Isolated URL - only found via a canonical
This means that the URL in question is isolated, as it can only be found via a canonical link.
Why is this important?
This means that the URL has no incoming internal links. And if a URL has no incoming internal links, this means it is not really part of the overall website structure, in the sense that users could not navigate to it.
Crawlers are able to access the page - but only by following a link rel="canonical" tag:
Since none of the other pages in the website link to Page C, this means that Page C ends up isolated from the link graph:
Similarly, it is not being assigned link equity/value in the traditional sense.
Canonical tags exist to differentiate duplicate content, they allow website owners to say to search engines, 'hey I know that Page B and Page C are duplicate, and I would like you to include Page C in the index - not Page B.'
The thing is, Google do not always agree with the assessment of site owners, and often end up ignoring the canonical completely. This is an example where that might happen. The canonical tag effectively identifies Page C as more important than Page B. But the internal link signals do not support this, as they are pointing at Page B instead of Page C, which Google will likely find contradictory and thus ignore the canonical assignment.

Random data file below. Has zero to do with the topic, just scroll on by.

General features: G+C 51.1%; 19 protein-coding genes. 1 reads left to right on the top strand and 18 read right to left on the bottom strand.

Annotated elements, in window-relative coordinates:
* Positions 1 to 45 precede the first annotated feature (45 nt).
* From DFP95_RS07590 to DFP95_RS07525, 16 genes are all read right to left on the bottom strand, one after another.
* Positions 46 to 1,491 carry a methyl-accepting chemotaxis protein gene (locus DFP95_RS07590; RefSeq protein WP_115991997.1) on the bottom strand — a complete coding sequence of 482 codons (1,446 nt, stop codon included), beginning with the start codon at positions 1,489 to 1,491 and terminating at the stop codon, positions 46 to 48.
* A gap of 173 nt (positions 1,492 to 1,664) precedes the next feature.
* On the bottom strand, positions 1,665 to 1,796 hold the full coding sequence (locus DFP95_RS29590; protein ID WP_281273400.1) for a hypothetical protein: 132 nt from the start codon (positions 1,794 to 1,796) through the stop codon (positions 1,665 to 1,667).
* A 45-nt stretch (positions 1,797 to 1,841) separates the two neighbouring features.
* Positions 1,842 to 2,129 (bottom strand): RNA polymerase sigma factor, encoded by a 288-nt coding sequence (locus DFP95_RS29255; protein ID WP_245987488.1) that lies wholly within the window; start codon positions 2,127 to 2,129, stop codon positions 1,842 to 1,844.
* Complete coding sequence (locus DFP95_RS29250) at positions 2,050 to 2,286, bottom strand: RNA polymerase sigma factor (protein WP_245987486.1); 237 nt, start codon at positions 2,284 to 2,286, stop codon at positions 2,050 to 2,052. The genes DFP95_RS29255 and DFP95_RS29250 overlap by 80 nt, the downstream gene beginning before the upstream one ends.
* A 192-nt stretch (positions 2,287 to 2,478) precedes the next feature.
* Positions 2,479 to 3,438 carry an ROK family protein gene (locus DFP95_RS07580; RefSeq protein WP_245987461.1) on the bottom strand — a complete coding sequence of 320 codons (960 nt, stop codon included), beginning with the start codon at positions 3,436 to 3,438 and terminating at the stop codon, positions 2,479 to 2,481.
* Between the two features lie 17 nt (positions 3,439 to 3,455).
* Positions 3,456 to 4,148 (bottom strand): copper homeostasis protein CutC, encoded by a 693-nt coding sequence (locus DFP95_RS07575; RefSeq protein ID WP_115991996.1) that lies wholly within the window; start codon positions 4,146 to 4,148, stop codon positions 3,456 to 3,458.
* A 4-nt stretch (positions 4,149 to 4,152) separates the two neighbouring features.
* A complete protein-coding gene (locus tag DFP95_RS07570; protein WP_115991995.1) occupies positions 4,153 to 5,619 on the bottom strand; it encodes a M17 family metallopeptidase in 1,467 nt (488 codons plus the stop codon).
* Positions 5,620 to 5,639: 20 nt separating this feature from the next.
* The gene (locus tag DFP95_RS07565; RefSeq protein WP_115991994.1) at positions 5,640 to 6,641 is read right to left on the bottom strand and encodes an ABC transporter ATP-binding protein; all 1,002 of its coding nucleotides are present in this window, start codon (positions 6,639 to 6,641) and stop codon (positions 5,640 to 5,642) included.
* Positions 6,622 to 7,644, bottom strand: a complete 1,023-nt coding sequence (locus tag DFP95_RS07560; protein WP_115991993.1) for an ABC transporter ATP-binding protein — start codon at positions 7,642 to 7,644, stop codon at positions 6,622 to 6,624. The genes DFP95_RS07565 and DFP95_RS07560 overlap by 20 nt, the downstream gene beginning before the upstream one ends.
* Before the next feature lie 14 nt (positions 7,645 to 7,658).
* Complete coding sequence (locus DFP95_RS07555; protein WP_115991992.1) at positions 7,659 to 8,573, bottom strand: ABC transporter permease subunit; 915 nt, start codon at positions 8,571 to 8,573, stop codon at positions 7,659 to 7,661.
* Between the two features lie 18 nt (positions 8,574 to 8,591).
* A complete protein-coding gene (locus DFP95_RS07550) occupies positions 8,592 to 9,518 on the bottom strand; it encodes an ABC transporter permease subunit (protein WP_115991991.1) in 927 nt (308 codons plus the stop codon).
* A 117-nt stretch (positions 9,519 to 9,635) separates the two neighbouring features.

In most cases, if this Hint triggers, it's because of some sort of unintentional mis-configuration on the website.
What does the Hint check?
This Hint will trigger for any internal URL that has no incoming internal links, and is listed as the canonical URL on another internal URL.
Examples that trigger this Hint:
Consider the URL: https://example.com/page-b
This URL is canonicalized to another internal page,
where this canonical URL https://example/com/page-c has no incoming links from any internal URLs.
The Hint would trigger for this URL: https://example/com/page-c
How do you resolve this issue?
Since it is a canonical URL, search engines are getting the message that it is a 'preferred URL for indexing'. If you want a URL to be indexed, you presumably also want it to rank well, so you would want to be directing at least some internal links at it.
The logical assumption in this scenario is that the URL in question has been accidentally left out of the main site architecture. As such, the solution to this issue is to arrange for the URL to be included in the site architecture, so that it has internal links from at least 1 other internal URL.
Issues like this will typically need to be resolved on a case by case basis.